Many people have more compassion for other people than they do for themselves. When a friend or loved one tells you that they are going through personal bankruptcy to get out of debt, you may agree that it was a wise decision. But if you ever find yourself in a similar situation, bankruptcy can feel like you have failed somehow.
The truth is, anybody can find themselves in debt. No matter how carefully you have saved and planned for the future, an unexpected catastrophe can turn your plans upside-down. A sudden job loss or serious illness can lead to overwhelming bills just when your household loses much or all of its income. When that happens, Chapter 7 bankruptcy or Chapter 13 bankruptcy are possible solutions to help you move on with your life.
One bankruptcy user’s story
In Business Insider, a woman recently shared her story about going through bankruptcy. She says she was always a “saver” and a “planner,” just as her father had raised her to be. She carried no credit card debt and by 26, owned her own home and had started saving for retirement.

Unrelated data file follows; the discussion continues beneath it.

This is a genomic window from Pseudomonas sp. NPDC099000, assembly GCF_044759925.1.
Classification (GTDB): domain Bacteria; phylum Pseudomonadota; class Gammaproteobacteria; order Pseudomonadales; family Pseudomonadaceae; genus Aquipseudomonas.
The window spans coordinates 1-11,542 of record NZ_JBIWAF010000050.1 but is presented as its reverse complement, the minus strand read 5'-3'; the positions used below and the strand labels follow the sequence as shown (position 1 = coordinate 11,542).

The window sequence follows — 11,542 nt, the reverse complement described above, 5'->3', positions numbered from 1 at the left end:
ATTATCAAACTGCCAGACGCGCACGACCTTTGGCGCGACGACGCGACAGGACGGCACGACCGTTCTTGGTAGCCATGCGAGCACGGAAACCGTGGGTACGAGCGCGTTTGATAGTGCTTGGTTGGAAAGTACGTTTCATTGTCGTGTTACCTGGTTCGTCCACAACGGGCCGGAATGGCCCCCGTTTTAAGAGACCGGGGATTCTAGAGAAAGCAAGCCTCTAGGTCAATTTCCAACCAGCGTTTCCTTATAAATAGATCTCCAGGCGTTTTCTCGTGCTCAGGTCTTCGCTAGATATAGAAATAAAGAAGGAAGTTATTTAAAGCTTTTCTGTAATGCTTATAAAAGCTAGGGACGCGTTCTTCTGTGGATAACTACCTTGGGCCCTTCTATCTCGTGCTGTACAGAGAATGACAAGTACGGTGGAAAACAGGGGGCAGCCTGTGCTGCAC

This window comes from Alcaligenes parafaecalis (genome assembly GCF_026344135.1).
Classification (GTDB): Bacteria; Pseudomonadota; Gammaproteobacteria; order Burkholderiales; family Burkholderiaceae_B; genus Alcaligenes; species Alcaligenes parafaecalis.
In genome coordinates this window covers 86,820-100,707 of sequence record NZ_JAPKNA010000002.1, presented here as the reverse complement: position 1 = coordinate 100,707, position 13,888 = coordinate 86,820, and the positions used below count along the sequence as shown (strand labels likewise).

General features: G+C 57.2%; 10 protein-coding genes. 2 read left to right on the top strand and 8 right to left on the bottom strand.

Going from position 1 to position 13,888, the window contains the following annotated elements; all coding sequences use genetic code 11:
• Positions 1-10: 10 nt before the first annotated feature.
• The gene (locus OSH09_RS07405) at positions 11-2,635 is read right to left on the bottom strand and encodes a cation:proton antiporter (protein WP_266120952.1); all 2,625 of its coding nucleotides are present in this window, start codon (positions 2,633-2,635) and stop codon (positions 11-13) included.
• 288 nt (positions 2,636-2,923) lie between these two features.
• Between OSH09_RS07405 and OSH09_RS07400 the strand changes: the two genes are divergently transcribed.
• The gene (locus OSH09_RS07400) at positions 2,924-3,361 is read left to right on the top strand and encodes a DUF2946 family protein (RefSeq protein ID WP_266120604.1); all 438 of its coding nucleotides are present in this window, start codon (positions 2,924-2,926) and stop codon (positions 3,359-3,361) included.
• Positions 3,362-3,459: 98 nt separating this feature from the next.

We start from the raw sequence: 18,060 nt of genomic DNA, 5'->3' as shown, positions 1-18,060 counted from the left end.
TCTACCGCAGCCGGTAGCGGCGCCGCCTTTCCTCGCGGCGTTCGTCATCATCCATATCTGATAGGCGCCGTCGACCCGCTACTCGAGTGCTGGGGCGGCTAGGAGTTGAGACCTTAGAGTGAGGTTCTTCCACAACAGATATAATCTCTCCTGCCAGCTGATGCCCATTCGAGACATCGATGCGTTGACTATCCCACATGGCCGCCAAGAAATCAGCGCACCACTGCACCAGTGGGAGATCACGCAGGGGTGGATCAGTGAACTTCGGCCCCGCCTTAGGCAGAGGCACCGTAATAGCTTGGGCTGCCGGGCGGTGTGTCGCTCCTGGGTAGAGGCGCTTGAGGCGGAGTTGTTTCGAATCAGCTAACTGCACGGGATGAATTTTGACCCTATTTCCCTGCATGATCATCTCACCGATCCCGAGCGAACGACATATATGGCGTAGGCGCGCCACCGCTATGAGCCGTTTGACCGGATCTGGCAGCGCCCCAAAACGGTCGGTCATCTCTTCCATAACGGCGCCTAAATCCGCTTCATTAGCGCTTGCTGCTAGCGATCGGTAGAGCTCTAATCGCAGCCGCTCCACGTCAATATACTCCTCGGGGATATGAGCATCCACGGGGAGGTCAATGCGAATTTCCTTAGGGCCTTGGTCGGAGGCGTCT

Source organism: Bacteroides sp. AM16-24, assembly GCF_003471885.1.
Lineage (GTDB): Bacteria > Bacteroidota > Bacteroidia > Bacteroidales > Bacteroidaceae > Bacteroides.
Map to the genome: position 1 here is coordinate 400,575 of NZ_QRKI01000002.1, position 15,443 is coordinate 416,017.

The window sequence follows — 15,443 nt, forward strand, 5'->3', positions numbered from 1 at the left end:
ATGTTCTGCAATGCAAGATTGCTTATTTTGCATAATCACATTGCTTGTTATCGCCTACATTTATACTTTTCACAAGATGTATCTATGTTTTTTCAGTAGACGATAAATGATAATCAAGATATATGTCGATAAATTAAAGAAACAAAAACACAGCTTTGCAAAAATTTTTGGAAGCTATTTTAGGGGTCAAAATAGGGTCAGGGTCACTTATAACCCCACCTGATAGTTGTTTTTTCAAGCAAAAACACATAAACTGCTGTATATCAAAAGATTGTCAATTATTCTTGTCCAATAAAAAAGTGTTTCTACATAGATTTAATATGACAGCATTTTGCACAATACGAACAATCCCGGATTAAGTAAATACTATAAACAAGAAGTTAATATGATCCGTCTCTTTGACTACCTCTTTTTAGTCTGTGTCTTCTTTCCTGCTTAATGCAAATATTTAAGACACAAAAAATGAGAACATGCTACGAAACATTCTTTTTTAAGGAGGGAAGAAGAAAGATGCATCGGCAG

Then she was diagnosed with a painful, chronic medical condition that would likely make it impossible for her to have a child. Her treatment included three surgeries, weekly physical therapy, expensive medication and fertility treatments.
Later, the woman adopted her daughter, which added to her financial problems. “But there is no doubt in my mind it was the decision I was supposed to make,” she wrote.
Find out more about how bankruptcy works
Even for someone in this situation who has overwhelming medical debt, bankruptcy can feel embarrassing at first. But when you think of it as a tool available to anyone with more debt than they can afford, that millions of people use every year, that feeling should hopefully fade. Your bankruptcy attorney can explain the process in greater detail and answer all your questions.